Coal mining isn't the only human activity that can trigger earthquakes.
Klose has identified more than 200 human-caused temblors, mostly in the past 60 years. "They were rare before World War II," he said.
Most were caused by mining, he said, but nearly a third came from reservoir construction.
Oil and gas production can also trigger earthquakes, he added.
Three of the biggest human-caused earthquakes of all time, he pointed out, occurred in Uzbekistan's Gazli natural gas field between 1976 and 1984 (map of Uzbekistan).
Each of the three had a magnitude greater than 6.8, and the largest had a magnitude of 7.3.
Human-triggered earthquakes are particularly dangerous, Klose said, if they occur in seismically inactive areas.
That's partly because people aren't prepared for them. But also, he said, "regions that are naturally inactive are very trigger-sensitive, because stress has built up over long periods of time."
Klose's presentation drew considerable attention from the assembled geophysicists, who wondered if there were ways to reduce the risk by altering mining practices.
"One way would be to find a way that doesn't reduce the water in the mine," Klose said.
But as far as he knows, mining engineers aren't examining this, because they are currently unaware of the earthquake risk.
The danger is also relevant to proposals to sequester carbon dioxide by injecting it into geologic formations deep underground where the gas cannot escape and contribute to global warming.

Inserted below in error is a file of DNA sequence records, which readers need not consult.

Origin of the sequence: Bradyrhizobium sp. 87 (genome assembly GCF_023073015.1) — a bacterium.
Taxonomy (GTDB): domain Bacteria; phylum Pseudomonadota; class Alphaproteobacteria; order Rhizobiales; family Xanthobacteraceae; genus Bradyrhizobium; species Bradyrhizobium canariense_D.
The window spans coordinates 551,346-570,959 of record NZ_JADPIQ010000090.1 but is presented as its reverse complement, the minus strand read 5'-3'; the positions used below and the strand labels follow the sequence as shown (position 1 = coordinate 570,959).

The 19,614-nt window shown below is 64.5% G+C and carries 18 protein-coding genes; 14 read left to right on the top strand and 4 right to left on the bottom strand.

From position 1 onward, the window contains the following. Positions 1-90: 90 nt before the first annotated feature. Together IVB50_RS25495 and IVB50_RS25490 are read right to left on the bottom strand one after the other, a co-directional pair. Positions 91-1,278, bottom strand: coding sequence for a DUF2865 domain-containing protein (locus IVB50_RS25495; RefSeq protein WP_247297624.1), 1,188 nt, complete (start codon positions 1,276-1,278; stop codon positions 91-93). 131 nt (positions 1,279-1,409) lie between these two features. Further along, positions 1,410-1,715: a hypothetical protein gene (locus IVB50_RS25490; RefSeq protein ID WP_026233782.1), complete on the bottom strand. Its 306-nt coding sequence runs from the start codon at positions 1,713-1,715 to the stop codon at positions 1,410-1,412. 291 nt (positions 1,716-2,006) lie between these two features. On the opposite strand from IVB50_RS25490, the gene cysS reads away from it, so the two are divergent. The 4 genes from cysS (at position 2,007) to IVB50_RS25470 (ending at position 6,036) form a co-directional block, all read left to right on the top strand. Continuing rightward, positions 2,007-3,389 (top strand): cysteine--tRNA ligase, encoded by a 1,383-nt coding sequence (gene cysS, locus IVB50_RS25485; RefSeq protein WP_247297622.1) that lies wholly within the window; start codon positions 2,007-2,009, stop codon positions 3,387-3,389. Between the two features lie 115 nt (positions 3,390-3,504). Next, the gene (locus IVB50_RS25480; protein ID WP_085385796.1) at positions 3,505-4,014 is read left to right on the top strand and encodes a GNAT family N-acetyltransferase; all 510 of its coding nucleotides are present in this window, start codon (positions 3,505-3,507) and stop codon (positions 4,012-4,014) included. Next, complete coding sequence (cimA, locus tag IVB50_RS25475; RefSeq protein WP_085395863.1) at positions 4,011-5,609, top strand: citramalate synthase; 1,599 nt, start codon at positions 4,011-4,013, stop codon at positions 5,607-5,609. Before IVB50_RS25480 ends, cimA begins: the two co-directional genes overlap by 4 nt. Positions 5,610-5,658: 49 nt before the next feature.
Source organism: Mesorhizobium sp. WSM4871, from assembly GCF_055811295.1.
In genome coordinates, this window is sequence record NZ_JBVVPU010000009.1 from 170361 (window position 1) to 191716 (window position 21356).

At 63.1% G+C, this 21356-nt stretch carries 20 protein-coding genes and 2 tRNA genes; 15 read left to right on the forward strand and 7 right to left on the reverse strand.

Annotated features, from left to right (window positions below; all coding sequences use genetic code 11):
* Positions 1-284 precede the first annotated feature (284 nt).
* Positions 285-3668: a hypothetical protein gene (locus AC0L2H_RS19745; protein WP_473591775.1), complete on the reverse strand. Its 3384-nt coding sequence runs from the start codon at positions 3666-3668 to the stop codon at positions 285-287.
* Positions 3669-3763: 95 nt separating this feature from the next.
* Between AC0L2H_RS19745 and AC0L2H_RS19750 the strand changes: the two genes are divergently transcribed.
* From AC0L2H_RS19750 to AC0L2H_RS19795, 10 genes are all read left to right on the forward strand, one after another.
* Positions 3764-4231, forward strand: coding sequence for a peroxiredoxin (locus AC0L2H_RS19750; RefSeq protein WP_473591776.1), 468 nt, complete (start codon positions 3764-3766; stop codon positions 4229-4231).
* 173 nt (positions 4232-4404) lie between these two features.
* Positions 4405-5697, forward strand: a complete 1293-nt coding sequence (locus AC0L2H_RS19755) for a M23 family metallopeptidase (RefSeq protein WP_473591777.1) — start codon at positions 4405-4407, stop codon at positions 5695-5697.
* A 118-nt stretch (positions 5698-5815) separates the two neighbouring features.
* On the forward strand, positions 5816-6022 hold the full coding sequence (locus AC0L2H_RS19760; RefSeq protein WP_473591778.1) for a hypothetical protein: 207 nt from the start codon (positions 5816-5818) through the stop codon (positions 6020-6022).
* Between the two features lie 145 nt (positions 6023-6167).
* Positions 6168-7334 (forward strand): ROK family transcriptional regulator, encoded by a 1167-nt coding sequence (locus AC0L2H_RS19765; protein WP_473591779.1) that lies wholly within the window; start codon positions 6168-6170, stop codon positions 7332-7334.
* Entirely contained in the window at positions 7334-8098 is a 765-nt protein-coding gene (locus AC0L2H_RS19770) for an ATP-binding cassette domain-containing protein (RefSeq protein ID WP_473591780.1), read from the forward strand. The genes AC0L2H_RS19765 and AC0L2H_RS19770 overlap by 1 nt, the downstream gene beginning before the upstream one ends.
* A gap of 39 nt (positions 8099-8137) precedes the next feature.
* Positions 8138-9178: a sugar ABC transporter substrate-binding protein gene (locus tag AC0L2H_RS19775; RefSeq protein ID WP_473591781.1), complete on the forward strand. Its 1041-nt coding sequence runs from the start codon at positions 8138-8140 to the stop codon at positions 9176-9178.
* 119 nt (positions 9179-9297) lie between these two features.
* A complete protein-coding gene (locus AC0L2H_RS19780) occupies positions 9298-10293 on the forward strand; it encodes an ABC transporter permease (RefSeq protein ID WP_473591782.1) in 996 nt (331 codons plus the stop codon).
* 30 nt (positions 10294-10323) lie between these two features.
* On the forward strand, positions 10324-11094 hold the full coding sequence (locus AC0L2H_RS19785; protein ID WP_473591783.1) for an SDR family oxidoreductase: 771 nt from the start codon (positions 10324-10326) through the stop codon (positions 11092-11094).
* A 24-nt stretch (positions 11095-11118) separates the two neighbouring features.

"That alters stress in the crust [too]," Klose said, adding that the risk of earthquakes should be taken into account in planning the locations of such facilities.
Basically, he said, "don't put the injection fields close to large cities."
The research could also have an impact on earthquake-insurance premiums, André Unger of the University of Waterloo, in Ontario, told National Geographic News by email.
The precise method by which premiums are calculated is a deeply guarded trade secret, but they appear to be based on a region's historical earthquake risk—"a purely statistical methodology," he said.
The new finding indicates that other factors are now at work, he said.
Furthermore, Unger noted that underground carbon sequestration might be a mixed blessing from insurance companies' points of view.
A carbon-sequestration plan could reduce the risk of some types of damage (such as from hurricanes, which some scientists say are being strengthened by global warming), while increasing the risk of others, like earthquakes.
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